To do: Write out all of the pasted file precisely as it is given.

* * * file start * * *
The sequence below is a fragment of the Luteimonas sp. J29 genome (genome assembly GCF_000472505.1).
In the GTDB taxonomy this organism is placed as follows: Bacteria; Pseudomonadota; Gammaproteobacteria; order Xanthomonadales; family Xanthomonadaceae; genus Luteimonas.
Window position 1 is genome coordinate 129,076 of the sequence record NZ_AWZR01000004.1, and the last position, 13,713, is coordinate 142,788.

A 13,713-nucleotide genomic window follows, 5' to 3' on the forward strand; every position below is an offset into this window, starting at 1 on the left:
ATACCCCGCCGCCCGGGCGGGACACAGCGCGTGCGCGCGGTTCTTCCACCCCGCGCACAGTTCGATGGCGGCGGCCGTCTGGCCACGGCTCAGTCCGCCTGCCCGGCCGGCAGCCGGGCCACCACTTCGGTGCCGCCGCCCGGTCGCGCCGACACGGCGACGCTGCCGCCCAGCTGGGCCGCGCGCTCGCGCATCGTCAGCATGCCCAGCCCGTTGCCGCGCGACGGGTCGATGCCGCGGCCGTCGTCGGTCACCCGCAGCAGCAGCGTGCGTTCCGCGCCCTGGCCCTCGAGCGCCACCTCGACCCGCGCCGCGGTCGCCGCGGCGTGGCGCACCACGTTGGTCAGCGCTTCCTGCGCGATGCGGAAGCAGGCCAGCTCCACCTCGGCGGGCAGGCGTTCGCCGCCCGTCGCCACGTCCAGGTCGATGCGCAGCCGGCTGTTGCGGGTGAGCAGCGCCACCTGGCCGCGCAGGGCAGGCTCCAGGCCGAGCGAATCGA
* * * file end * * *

The sequence below is a fragment of the Luteimonas sp. J29 genome (genome assembly GCF_000472505.1).
In the GTDB taxonomy this organism is placed as follows: Bacteria; Pseudomonadota; Gammaproteobacteria; order Xanthomonadales; family Xanthomonadaceae; genus Luteimonas.
Window position 1 is genome coordinate 129,076 of the sequence record NZ_AWZR01000004.1, and the last position, 13,713, is coordinate 142,788.

A 13,713-nucleotide genomic window follows, 5' to 3' on the forward strand; every position below is an offset into this window, starting at 1 on the left:
ATACCCCGCCGCCCGGGCGGGACACAGCGCGTGCGCGCGGTTCTTCCACCCCGCGCACAGTTCGATGGCGGCGGCCGTCTGGCCACGGCTCAGTCCGCCTGCCCGGCCGGCAGCCGGGCCACCACTTCGGTGCCGCCGCCCGGTCGCGCCGACACGGCGACGCTGCCGCCCAGCTGGGCCGCGCGCTCGCGCATCGTCAGCATGCCCAGCCCGTTGCCGCGCGACGGGTCGATGCCGCGGCCGTCGTCGGTCACCCGCAGCAGCAGCGTGCGTTCCGCGCCCTGGCCCTCGAGCGCCACCTCGACCCGCGCCGCGGTCGCCGCGGCGTGGCGCACCACGTTGGTCAGCGCTTCCTGCGCGATGCGGAAGCAGGCCAGCTCCACCTCGGCGGGCAGGCGTTCGCCGCCCGTCGCCACGTCCAGGTCGATGCGCAGCCGGCTGTTGCGGGTGAGCAGCGCCACCTGGCCGCGCAGGGCAGGCTCCAGGCCGAGCGAATCGA